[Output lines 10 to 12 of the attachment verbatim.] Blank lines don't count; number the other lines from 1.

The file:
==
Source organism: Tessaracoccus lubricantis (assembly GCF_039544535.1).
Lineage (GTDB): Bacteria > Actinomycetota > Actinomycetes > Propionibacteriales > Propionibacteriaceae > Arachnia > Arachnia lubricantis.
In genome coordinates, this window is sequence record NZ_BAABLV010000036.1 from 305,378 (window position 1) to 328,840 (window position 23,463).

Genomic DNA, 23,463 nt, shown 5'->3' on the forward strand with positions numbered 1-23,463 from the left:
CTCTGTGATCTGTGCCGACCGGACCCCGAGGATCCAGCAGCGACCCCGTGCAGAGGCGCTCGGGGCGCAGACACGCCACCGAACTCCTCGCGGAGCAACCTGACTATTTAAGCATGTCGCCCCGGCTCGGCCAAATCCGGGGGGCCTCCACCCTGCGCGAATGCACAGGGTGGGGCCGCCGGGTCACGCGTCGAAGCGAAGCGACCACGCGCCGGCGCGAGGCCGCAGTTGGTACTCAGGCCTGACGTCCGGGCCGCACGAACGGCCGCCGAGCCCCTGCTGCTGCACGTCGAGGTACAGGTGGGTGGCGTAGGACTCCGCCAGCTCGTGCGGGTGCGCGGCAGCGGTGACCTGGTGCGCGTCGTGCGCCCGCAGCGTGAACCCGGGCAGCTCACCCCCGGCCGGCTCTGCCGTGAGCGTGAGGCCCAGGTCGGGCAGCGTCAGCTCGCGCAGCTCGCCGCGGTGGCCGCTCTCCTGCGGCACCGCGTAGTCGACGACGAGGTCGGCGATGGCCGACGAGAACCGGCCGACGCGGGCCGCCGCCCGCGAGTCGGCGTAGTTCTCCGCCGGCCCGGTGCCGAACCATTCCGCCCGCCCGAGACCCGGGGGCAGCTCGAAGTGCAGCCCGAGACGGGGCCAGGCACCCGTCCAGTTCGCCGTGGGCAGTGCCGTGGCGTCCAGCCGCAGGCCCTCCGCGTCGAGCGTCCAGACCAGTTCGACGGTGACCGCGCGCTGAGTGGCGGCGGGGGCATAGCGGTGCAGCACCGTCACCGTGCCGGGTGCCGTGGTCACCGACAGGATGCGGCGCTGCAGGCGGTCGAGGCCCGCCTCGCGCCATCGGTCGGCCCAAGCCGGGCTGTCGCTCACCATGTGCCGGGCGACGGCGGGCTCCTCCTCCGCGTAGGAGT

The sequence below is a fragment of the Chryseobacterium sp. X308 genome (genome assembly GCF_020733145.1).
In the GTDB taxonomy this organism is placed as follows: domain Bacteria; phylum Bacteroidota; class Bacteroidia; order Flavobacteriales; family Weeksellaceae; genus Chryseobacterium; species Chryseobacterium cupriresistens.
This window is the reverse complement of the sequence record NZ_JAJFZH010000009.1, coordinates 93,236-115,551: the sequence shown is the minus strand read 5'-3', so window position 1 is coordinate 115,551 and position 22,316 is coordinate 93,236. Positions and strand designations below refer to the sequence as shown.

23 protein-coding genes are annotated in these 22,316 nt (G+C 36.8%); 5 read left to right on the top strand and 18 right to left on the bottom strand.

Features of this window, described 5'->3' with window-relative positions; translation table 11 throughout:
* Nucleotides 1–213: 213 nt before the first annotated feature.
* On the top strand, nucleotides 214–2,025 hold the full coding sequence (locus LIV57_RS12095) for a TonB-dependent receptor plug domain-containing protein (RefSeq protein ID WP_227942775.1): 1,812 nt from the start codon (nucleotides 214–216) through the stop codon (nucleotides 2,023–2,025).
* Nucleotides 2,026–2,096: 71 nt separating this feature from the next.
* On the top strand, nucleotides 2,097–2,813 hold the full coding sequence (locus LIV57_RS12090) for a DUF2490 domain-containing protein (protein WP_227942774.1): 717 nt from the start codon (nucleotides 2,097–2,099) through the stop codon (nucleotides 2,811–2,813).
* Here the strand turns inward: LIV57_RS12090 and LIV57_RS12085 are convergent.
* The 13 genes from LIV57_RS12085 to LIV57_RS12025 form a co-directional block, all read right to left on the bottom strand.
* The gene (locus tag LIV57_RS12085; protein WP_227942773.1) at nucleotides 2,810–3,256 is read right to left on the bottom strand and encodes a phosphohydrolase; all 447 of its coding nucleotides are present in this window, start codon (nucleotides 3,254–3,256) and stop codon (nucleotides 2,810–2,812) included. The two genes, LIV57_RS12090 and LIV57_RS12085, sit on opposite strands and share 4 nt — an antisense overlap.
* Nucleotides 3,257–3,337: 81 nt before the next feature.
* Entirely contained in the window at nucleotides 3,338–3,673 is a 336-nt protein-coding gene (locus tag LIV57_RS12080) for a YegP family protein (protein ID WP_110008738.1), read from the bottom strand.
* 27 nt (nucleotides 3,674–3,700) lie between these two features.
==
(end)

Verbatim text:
Features of this window, described 5'->3' with window-relative positions; translation table 11 throughout:
* Nucleotides 1–213: 213 nt before the first annotated feature.
* On the top strand, nucleotides 214–2,025 hold the full coding sequence (locus LIV57_RS12095) for a TonB-dependent receptor plug domain-containing protein (RefSeq protein ID WP_227942775.1): 1,812 nt from the start codon (nucleotides 214–216) through the stop codon (nucleotides 2,023–2,025).